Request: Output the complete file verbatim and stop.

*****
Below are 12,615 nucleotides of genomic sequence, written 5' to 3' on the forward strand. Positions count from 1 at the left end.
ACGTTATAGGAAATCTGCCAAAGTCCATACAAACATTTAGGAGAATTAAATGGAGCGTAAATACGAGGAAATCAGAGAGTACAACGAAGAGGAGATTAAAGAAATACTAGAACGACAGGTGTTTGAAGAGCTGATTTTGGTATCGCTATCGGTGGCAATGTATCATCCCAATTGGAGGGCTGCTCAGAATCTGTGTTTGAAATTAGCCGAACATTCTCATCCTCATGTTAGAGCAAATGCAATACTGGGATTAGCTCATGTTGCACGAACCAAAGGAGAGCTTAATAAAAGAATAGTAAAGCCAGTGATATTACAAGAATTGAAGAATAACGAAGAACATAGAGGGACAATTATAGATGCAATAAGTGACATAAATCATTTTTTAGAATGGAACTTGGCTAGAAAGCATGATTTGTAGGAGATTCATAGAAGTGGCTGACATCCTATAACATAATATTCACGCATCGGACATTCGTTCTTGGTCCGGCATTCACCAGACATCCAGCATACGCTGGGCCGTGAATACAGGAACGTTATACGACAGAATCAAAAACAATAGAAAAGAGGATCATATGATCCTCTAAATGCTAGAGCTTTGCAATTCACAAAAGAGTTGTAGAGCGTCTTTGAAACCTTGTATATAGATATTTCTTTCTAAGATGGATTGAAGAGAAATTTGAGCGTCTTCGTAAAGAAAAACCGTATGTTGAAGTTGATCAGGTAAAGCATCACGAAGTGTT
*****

Below are 12,615 nucleotides of genomic sequence, written 5' to 3' on the forward strand. Positions count from 1 at the left end.
ACGTTATAGGAAATCTGCCAAAGTCCATACAAACATTTAGGAGAATTAAATGGAGCGTAAATACGAGGAAATCAGAGAGTACAACGAAGAGGAGATTAAAGAAATACTAGAACGACAGGTGTTTGAAGAGCTGATTTTGGTATCGCTATCGGTGGCAATGTATCATCCCAATTGGAGGGCTGCTCAGAATCTGTGTTTGAAATTAGCCGAACATTCTCATCCTCATGTTAGAGCAAATGCAATACTGGGATTAGCTCATGTTGCACGAACCAAAGGAGAGCTTAATAAAAGAATAGTAAAGCCAGTGATATTACAAGAATTGAAGAATAACGAAGAACATAGAGGGACAATTATAGATGCAATAAGTGACATAAATCATTTTTTAGAATGGAACTTGGCTAGAAAGCATGATTTGTAGGAGATTCATAGAAGTGGCTGACATCCTATAACATAATATTCACGCATCGGACATTCGTTCTTGGTCCGGCATTCACCAGACATCCAGCATACGCTGGGCCGTGAATACAGGAACGTTATACGACAGAATCAAAAACAATAGAAAAGAGGATCATATGATCCTCTAAATGCTAGAGCTTTGCAATTCACAAAAGAGTTGTAGAGCGTCTTTGAAACCTTGTATATAGATATTTCTTTCTAAGATGGATTGAAGAGAAATTTGAGCGTCTTCGTAAAGAAAAACCGTATGTTGAAGTTGATCAGGTAAAGCATCACGAAGTGTT